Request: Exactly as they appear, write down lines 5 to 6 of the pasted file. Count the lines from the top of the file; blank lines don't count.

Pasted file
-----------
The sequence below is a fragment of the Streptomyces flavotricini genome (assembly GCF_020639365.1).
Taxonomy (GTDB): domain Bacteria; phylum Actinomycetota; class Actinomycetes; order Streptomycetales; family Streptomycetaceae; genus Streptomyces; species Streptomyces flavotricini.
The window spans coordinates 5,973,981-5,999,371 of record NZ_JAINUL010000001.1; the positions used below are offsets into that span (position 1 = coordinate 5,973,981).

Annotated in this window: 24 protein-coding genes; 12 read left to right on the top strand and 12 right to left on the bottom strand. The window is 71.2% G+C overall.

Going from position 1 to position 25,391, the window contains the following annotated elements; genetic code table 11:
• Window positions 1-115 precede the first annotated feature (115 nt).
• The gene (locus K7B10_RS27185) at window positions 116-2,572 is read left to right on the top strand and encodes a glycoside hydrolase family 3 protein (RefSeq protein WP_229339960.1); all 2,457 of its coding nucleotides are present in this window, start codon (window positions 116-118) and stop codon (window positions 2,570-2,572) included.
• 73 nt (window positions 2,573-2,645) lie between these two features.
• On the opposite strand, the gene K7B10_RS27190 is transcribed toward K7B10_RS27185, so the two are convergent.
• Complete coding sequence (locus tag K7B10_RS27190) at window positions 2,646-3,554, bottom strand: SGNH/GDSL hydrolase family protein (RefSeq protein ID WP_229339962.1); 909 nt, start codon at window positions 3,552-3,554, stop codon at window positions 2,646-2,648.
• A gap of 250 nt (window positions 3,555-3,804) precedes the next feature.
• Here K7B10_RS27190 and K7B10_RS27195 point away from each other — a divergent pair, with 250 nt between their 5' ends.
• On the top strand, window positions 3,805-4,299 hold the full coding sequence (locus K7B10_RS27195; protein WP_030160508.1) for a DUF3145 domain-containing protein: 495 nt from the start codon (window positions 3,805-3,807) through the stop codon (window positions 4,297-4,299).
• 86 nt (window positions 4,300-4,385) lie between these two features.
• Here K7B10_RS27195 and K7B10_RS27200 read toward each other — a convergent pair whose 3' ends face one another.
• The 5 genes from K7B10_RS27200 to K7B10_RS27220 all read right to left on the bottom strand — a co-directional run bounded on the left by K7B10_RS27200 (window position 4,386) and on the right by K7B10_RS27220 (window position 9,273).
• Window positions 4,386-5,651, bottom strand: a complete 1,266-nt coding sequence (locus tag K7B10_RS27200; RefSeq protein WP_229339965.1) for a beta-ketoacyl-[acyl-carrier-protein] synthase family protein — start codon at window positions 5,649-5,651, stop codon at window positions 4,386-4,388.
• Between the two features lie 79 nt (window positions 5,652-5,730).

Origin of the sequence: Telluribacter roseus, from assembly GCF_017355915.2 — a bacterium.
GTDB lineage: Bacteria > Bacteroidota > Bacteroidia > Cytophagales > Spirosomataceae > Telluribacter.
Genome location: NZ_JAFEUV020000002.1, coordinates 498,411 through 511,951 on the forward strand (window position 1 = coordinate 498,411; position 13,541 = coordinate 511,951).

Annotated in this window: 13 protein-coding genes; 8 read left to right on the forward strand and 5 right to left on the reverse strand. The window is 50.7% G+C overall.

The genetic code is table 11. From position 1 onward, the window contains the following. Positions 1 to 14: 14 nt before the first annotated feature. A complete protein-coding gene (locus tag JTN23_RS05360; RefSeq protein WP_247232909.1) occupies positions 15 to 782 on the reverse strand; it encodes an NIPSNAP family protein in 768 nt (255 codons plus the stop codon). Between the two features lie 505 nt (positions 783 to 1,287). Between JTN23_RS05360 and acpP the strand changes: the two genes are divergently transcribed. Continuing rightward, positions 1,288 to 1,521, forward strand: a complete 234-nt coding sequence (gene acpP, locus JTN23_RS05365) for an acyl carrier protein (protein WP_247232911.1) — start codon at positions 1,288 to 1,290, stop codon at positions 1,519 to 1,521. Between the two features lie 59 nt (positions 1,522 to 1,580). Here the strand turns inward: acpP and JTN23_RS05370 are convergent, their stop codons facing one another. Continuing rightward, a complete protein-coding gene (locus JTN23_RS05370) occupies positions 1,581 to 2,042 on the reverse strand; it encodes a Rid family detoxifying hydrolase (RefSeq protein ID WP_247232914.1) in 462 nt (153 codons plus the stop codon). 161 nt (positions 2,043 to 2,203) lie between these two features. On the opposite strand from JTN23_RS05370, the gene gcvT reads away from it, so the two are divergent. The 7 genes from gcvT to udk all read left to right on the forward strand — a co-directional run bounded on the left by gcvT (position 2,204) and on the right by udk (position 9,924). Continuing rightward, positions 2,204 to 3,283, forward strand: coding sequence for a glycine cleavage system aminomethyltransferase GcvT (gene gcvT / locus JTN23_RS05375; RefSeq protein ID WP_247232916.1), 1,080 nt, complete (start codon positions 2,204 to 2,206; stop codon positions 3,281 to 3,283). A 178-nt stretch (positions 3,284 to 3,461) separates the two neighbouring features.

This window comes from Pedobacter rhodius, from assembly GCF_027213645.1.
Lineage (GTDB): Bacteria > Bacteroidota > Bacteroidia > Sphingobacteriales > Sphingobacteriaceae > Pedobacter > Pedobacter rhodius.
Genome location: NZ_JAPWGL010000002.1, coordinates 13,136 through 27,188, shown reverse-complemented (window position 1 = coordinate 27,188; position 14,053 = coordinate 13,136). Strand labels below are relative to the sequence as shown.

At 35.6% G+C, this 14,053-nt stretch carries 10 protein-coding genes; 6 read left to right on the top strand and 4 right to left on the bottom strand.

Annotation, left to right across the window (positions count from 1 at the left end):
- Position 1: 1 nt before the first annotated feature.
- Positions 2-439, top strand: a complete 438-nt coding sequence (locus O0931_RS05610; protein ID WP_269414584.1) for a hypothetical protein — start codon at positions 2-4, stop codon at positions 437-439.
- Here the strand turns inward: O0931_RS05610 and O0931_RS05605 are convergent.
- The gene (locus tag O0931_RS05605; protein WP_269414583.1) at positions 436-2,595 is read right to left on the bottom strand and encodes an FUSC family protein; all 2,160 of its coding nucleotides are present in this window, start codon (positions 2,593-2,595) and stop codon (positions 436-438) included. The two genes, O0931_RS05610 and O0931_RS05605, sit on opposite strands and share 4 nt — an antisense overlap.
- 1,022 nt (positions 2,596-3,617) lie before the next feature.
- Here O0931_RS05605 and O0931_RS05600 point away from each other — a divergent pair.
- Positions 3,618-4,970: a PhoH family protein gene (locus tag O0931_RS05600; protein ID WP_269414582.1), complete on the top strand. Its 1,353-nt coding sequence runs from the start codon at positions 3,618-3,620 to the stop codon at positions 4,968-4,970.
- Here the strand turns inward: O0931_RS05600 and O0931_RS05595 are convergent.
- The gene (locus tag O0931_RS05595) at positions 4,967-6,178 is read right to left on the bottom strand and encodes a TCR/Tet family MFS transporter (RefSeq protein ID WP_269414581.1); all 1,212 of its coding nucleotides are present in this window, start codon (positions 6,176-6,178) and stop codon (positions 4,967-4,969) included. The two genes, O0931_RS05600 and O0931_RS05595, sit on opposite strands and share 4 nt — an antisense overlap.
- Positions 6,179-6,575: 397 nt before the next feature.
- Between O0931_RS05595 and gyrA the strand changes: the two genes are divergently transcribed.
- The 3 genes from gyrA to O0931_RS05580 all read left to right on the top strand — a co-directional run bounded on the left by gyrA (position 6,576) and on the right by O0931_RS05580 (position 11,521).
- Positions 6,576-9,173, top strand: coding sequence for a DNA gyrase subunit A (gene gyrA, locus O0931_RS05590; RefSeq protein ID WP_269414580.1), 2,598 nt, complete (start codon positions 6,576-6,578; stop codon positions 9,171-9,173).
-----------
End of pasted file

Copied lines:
Going from position 1 to position 25,391, the window contains the following annotated elements; genetic code table 11:
• Window positions 1-115 precede the first annotated feature (115 nt).